This is an explanation of the fourth logic game from Section III of LSAT Preptest 77, the December 2015 LSAT.
Three volunteers out of five people will be assigned to three community committees (X, Y, Z). The volunteers are Haddad, Joslin, Kwon, Molina, and Nash (H, J, K, M, N). Each of the volunteers will have one of three positions – leader, secretary, or treasurer.
This one of the most “classic” games I’ve seen in recent years. If you approach it using only the rules, it’s extremely difficult. However, if you make a few upfront deductions, it’s very easy. This kind of game used to be very, very common. Now they’re rare. The first three games from this test are more typical: two rules based games, and a “weird” game.
However, it’s useful to practice the old games because they’ll let you breeze through classic games like this. Let’s look at how to set up the game.
First, and this comes from experience, it’s most useful to set this game up vertically. There are many past games that follow this format. You’ll see why this is best as we add deductions:
Next, don’t just go through the rules in order. Start with the easiest, clearest rules, and draw them directly on the diagram. Rule 1 says that Nash must be in leadership. We can draw this on the diagram by putting a
N below S and T:
Next, the fourth rule is clearest. It says that Joslin is the secretary for Y, but can’t be on committee X or Z:
Next, rule 3 places Kwon somewhere in Y, and says that Kwon can’t be in Z:
I’ve drawn K to the right of Y to indicate that they must go somewhere there. I’m saving the spots on the left for people who can’t go on a committee.
The final rule, rule 2, is that Molina can only be assigned to one committee. At first glance, it doesn’t seem like we can draw this on the diagram. But let’s stop and think about all the rules.
It’s always important to count numbers on logic games. Look particularly at the most restricted places. There are only five volunteers on this game, and each committee needs three volunteers.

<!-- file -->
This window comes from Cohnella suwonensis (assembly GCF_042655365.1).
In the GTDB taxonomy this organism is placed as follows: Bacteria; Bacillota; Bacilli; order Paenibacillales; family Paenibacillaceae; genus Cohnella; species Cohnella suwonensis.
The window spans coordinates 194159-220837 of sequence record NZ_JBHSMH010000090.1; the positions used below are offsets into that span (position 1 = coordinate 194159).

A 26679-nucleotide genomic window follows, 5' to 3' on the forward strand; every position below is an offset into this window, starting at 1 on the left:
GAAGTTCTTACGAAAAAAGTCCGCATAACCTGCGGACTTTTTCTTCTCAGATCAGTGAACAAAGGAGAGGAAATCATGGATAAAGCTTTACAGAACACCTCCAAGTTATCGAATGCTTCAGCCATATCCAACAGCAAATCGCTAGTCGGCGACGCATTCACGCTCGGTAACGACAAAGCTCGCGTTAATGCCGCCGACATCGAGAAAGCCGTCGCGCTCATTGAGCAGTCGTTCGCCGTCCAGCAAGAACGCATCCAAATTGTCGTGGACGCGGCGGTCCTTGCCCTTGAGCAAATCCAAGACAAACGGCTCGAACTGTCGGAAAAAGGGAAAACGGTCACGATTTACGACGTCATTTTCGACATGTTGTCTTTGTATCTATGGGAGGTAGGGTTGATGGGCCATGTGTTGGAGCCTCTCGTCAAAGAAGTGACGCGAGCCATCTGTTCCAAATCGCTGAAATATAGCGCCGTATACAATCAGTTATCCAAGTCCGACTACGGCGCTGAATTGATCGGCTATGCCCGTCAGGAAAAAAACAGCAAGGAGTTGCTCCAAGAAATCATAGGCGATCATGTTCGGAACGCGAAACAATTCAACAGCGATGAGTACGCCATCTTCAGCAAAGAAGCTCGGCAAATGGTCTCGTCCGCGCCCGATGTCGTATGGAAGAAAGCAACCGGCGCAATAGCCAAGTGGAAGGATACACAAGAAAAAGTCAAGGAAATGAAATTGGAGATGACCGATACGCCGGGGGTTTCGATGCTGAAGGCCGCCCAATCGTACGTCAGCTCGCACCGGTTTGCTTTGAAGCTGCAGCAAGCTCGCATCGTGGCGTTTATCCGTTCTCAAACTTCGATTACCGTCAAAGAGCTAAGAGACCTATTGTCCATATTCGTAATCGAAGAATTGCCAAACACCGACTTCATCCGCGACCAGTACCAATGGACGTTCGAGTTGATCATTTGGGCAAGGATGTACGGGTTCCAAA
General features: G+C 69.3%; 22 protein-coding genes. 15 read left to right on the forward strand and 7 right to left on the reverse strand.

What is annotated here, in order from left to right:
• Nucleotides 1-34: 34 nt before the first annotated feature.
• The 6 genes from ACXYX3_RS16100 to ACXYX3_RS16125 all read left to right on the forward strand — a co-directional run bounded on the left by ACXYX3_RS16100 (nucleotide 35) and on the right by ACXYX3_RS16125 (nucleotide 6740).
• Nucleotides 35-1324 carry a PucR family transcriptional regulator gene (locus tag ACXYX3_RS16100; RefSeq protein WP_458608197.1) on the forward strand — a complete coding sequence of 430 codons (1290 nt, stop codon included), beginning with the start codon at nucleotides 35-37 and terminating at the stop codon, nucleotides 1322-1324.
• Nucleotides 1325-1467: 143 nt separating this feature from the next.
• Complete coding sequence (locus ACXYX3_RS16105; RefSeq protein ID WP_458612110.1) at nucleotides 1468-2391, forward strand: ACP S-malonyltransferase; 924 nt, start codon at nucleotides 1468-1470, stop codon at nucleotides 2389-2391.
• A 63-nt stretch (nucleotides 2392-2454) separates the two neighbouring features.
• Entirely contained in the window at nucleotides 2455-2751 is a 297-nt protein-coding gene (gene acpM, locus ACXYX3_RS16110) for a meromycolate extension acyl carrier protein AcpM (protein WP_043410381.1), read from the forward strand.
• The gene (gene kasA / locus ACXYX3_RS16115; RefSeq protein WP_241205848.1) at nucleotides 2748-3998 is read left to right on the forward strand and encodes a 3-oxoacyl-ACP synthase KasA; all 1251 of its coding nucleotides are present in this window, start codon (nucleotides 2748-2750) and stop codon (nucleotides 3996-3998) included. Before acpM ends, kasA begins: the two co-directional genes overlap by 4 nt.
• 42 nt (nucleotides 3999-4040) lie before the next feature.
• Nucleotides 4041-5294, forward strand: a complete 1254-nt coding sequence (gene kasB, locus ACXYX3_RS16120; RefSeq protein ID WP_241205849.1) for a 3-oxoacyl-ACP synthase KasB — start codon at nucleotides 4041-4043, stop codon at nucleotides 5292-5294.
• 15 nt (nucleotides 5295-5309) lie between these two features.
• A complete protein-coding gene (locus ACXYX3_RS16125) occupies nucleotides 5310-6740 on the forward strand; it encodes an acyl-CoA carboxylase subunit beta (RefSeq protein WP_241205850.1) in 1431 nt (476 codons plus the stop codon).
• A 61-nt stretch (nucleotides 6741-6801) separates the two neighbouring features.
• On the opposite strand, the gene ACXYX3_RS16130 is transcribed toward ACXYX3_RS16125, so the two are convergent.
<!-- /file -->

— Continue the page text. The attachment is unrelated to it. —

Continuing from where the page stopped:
Z is the most restricted committee: K and J can’t go there. That knocks 2/5 volunteers off the committee, so all the other three volunteers have to go to Z:
N, of course, goes in leadership. M and H are interchangeable between the other two roles. And we’re not done yet. Remember how rule 3 said that M can only go in one group? Since M is in Z, that means M can’t go in X or Y:
Now both M and J can’t go in X. This means that the other three all have to go in X: N, K and H
Once again, N is in leadership, H and K are interchangeable between the other two spaces. We’re more or less done, all that’s left is to note who goes in Y. Along with J, it will be K and one of N/H:
J is already in Y. K has to go in Y as well. M can’t, so the other space will be N or H. If N goes, obviously N goes in L. If H goes, then H and K can go in either spot.
So almost everything is determined in this game.
I’ve written elsewhere about the benefits of repeating games, to solidify your intuition for deductions. Note that the purpose of repeating games is to prove the answers right, so it doesn’t matter if you remember the right answer.
I repeated this game about three days after I first saw it, by which time I had forgotten the answers. I’ve written how long it took me on the second attempt. That time, or a couple minutes above it, is roughly the standard you should be aspiring to – a lot of people take 8-9 minutes on a repeat attempt, get everything right, and pat themselves on the back. But that’s too slow. The faster you go when repeating, the faster you’ll learn to go the first time you see a game.
(I say “a couple minutes above” my time because, after years of teaching the LSAT, I’m really, really fast. You should be almost as fast as me, but you don’t exactly need to match my pace to score -0.)
Time on second attempt: 5:01
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